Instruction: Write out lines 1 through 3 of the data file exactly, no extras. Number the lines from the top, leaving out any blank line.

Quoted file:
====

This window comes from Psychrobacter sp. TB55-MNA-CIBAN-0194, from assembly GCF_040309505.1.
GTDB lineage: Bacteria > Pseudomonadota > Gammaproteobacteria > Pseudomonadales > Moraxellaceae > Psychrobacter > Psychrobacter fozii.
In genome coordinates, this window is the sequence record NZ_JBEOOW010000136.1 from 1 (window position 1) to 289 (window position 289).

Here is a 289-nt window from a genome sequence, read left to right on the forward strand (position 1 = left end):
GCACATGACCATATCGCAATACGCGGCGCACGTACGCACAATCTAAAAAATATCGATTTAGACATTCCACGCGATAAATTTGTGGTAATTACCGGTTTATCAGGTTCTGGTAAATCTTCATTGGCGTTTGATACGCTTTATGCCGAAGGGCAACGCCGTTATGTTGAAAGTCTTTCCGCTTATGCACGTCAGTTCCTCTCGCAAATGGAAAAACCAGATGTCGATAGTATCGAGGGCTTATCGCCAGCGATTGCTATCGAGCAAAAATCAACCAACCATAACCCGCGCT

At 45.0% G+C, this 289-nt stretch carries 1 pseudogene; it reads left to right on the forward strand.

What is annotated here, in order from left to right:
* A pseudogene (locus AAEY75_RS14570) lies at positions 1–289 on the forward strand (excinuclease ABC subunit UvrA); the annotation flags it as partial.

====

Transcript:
This window comes from Psychrobacter sp. TB55-MNA-CIBAN-0194, from assembly GCF_040309505.1.
GTDB lineage: Bacteria > Pseudomonadota > Gammaproteobacteria > Pseudomonadales > Moraxellaceae > Psychrobacter > Psychrobacter fozii.
In genome coordinates, this window is the sequence record NZ_JBEOOW010000136.1 from 1 (window position 1) to 289 (window position 289).